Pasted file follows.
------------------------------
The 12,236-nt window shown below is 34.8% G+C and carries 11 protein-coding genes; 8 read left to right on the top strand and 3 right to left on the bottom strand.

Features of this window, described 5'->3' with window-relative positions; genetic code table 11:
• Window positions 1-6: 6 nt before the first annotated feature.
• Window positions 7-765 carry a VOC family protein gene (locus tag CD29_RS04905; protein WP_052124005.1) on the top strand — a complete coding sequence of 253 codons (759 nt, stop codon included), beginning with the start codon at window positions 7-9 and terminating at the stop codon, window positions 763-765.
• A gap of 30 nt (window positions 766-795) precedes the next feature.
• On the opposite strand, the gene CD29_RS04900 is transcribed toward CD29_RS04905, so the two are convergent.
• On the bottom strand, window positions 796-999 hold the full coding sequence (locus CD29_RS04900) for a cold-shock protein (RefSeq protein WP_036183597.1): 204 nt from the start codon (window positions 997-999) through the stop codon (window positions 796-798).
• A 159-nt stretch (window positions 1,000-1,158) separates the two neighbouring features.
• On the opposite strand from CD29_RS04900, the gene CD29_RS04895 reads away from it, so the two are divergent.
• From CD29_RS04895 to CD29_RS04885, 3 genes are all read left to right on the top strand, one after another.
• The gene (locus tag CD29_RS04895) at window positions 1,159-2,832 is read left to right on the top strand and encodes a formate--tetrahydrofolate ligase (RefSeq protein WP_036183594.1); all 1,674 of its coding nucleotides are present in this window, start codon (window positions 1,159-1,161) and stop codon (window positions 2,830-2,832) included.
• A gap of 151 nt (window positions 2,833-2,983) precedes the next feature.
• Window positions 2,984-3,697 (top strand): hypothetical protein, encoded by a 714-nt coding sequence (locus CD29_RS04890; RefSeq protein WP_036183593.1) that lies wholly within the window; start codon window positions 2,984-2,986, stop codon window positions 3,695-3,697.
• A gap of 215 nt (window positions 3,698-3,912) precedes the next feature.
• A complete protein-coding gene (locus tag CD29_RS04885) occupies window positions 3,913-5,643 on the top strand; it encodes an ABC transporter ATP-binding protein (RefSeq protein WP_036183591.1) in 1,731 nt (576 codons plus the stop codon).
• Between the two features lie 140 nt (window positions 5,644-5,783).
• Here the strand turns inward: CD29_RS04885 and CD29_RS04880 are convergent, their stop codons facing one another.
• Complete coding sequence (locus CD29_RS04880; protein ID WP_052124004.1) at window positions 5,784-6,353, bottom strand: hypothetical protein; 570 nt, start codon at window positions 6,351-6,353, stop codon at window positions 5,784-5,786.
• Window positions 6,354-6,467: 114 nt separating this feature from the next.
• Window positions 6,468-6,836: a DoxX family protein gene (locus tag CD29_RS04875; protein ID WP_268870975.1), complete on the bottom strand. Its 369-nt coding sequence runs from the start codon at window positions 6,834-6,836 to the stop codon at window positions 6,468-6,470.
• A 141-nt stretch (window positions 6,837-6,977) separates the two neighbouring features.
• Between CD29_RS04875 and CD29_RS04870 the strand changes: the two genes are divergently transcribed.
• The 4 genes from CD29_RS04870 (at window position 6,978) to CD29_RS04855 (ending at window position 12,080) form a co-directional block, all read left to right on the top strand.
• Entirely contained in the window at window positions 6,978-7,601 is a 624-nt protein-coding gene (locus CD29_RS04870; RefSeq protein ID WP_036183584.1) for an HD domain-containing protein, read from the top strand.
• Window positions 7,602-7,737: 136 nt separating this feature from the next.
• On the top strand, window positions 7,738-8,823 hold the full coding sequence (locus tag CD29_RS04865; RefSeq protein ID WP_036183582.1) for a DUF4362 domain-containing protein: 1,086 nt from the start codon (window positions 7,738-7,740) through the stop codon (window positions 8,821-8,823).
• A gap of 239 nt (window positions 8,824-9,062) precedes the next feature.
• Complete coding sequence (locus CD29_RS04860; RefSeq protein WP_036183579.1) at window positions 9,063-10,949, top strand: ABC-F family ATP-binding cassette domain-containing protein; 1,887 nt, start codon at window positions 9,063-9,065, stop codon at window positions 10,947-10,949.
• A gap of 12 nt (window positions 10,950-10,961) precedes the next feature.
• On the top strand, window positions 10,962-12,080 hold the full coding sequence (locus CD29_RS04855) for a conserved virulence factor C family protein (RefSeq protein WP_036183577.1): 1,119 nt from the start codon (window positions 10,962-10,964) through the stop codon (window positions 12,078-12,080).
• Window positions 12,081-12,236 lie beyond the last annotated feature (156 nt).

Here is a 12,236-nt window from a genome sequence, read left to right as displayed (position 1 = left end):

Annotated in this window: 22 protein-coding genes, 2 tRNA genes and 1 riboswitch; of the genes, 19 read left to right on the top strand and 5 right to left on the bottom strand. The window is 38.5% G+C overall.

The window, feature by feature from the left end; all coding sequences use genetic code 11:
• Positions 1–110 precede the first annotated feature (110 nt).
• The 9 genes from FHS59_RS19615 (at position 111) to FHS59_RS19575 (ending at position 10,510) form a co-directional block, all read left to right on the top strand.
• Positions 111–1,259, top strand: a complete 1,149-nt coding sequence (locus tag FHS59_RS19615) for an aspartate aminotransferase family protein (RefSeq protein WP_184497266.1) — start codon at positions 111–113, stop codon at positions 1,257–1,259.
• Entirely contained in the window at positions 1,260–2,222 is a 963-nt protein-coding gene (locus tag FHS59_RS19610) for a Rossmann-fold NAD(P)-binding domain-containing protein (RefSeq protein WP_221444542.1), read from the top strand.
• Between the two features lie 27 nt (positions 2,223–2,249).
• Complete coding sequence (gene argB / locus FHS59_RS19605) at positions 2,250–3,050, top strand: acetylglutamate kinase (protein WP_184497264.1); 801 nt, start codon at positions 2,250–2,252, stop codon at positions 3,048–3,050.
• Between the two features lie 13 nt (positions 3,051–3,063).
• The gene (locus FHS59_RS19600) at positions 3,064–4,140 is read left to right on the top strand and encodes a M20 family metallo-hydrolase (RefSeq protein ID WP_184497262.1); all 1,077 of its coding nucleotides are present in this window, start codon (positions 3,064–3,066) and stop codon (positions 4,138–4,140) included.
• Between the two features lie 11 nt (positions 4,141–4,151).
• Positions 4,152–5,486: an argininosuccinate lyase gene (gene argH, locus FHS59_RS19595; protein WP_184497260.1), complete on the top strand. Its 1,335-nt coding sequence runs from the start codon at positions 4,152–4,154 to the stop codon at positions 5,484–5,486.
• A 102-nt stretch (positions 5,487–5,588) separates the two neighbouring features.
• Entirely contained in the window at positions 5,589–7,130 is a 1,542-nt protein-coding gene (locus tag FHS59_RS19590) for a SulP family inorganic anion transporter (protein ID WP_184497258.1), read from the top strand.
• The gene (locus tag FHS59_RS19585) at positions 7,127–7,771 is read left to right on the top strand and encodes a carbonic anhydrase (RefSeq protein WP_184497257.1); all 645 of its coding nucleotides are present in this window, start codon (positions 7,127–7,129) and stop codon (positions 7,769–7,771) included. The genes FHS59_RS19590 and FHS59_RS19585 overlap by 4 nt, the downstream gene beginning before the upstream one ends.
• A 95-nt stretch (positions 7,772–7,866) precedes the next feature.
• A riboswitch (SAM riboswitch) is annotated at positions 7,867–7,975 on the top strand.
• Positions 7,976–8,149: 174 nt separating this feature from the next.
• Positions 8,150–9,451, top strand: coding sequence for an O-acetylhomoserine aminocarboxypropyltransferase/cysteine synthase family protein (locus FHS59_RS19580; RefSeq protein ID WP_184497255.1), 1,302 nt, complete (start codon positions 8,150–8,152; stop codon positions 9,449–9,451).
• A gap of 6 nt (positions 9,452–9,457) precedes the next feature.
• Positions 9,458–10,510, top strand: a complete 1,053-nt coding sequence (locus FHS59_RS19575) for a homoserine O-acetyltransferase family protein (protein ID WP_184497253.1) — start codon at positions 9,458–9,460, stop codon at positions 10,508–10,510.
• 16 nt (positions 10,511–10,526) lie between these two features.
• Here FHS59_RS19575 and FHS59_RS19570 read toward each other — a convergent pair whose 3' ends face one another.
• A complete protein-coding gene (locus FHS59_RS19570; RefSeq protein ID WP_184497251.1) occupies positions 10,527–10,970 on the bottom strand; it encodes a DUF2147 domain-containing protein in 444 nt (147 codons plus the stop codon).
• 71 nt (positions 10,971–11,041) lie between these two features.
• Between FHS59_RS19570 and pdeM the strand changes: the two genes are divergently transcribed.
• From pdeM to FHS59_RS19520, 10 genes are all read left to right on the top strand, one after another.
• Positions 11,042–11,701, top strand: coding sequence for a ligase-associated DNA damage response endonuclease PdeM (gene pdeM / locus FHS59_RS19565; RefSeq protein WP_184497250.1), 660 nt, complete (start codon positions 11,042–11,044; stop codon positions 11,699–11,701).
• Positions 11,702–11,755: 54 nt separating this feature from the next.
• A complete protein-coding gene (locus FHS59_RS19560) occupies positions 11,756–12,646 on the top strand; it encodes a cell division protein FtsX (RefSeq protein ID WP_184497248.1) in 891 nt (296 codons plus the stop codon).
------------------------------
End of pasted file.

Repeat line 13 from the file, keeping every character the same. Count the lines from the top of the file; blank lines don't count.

• Window positions 2,984-3,697 (top strand): hypothetical protein, encoded by a 714-nt coding sequence (locus CD29_RS04890; RefSeq protein WP_036183593.1) that lies wholly within the window; start codon window positions 2,984-2,986, stop codon window positions 3,695-3,697.